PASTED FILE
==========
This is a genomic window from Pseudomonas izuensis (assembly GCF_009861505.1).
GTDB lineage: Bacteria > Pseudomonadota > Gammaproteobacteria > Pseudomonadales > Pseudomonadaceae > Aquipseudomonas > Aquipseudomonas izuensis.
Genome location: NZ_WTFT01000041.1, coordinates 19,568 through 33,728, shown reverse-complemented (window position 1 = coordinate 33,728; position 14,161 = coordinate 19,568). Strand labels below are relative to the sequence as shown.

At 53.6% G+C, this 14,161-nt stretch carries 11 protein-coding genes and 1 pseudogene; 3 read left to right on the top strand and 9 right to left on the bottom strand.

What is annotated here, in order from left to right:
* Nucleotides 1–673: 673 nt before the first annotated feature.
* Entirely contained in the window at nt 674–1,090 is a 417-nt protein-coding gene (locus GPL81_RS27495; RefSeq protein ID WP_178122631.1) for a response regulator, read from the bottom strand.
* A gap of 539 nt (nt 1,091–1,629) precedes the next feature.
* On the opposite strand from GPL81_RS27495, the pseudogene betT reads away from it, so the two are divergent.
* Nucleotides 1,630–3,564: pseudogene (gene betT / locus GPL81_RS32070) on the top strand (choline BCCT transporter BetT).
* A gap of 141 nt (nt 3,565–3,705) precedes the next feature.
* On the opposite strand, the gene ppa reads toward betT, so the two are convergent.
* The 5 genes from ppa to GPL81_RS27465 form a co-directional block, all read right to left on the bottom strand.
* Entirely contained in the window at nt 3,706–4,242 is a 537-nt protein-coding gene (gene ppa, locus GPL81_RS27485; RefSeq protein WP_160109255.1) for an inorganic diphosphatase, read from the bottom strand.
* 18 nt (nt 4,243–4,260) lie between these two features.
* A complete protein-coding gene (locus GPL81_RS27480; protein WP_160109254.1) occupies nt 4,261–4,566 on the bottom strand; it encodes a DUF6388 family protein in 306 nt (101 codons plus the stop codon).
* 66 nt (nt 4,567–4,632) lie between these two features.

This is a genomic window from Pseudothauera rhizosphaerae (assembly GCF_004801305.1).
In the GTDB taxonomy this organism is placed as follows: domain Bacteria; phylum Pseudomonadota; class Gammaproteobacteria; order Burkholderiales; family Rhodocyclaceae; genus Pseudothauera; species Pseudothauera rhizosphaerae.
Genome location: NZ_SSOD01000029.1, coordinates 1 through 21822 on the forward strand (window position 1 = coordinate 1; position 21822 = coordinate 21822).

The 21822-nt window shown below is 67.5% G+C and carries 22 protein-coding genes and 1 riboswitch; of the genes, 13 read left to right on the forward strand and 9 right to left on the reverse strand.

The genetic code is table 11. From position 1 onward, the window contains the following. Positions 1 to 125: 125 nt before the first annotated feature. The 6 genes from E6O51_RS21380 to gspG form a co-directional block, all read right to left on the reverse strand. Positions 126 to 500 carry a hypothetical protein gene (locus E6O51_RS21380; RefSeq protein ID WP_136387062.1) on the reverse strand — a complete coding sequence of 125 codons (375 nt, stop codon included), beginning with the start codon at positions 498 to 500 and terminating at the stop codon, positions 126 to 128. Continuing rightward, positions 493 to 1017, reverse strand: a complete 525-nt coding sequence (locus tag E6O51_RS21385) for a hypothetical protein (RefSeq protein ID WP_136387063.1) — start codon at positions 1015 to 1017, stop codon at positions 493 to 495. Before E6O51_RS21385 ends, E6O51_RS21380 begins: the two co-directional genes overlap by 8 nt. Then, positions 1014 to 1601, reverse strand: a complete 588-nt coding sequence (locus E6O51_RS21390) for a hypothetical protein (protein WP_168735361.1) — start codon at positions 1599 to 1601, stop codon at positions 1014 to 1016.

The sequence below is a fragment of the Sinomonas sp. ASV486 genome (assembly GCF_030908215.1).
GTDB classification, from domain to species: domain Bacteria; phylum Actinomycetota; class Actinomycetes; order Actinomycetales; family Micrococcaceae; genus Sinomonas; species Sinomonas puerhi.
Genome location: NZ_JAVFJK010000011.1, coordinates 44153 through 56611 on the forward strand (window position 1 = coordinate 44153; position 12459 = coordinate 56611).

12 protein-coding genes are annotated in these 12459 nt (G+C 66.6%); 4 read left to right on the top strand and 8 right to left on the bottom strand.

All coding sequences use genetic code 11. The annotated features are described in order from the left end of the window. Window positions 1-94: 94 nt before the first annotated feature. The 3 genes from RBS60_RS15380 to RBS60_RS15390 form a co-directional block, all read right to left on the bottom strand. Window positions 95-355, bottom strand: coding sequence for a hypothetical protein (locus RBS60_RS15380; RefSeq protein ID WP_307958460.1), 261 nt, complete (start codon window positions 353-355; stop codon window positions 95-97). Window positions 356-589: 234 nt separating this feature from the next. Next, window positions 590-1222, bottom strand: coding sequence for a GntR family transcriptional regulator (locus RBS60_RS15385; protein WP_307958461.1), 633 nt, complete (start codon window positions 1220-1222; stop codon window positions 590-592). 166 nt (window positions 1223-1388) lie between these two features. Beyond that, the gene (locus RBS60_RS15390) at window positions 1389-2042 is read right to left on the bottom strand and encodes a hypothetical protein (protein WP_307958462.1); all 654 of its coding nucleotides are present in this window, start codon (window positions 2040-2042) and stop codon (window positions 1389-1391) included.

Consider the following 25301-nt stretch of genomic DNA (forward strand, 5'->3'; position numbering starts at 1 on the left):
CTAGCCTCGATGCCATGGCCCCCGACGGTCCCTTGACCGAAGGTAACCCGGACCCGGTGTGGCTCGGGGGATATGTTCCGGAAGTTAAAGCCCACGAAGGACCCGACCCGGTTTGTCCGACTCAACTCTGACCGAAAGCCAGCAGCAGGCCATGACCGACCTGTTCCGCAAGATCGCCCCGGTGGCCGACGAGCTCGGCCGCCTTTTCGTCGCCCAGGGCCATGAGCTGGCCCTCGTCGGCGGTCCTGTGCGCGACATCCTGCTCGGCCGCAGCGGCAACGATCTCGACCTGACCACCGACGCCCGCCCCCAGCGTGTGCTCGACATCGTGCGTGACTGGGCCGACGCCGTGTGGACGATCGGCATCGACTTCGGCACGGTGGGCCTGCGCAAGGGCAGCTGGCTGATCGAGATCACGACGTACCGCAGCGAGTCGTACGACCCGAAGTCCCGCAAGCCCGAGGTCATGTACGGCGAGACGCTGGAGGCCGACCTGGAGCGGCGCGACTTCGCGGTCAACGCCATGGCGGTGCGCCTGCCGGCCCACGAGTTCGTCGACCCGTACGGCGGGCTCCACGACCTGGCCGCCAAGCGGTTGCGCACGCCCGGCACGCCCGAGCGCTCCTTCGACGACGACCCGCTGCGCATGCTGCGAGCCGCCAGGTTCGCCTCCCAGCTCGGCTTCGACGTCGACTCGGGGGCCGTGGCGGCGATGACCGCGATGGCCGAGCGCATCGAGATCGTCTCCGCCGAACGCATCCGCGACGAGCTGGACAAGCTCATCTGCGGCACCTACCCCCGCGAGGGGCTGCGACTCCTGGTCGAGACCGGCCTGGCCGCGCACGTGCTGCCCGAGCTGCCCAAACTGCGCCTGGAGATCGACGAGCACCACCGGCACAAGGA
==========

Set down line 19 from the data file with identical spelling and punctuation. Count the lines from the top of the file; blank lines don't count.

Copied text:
In the GTDB taxonomy this organism is placed as follows: domain Bacteria; phylum Pseudomonadota; class Gammaproteobacteria; order Burkholderiales; family Rhodocyclaceae; genus Pseudothauera; species Pseudothauera rhizosphaerae.